Drought fears persist despite storm
Aspen, CO Colorado
DENVER ” A wild storm that unleashed rain, hail and snow in parts of Colorado gave a slight boost to the statewide snowpack but did little good in the mountains, the source of much of the water that feeds the region.
The National Weather Service said more than 2 feet of snow fell in parts of the foothills west of Denver Tuesday, and some spots on the Eastern Plains got up to 5 inches of rain, more than the monthly average for April.
But the statewide snowpack stood at only 76 percent of the 30-year average Wednesday, the same as a year ago. The total rose slightly from 73 percent on Monday.
The South Platte and Arkansas river basins in eastern Colorado were at or slightly above 100 percent of average, but basins in western Colorado ranged from 57 percent to 82 percent.
Colorado’s mountain snowmelt provides much of the state’s water and water for six other Western states.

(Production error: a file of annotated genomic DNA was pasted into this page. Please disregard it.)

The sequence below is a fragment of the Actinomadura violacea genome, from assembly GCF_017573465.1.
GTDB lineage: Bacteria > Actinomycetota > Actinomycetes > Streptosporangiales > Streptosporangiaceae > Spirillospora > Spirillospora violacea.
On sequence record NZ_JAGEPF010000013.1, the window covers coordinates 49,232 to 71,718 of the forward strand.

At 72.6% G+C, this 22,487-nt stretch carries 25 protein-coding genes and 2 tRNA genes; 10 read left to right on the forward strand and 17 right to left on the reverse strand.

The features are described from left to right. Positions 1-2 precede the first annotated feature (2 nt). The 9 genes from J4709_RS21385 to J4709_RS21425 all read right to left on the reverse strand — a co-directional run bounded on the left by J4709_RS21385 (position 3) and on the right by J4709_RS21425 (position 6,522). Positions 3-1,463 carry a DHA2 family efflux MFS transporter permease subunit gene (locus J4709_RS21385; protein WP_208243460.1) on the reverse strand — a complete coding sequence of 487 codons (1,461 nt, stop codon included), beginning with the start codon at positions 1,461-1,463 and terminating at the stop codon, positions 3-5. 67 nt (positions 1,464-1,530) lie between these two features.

“This definitely has been a Front Range and Eastern Plains storm and not a big mountain storm,” said state climatologist Nolan Doesken. “So the idea that this is really adding to the snowpack and adding to the water summer supply is really not quite true.”
The storm does buy the state some time, delaying the need for eastern Coloradans to draw heavily on water in reservoirs, some of which are filled by diversions from rivers in the western part of the state.
The outlook was more optimistic earlier in the year after Colorado, grappling with drought for at least six years, was pounded by back-to-back blizzards in the east and big snowfalls in the mountains.
But the snowpack levels fell from early February to April. The culprit was drier-and warmer-than-normal weather in March.
“We saw a pretty significant decrease in snowpack in March,” said Mike Gillespie of the federal Natural Resource Conservation Service in Denver.
Early runoff means the water may be gone by the time farmers need it later in the year. It also could bring rivers to their peak before rafters are ready to book their trips.
The snow doesn’t typically finish melting in the southwestern mountains until the first of July and mid-July in the northwestern mountains. Gillespie said the snow could be gone as early as the first of June in both areas this year.
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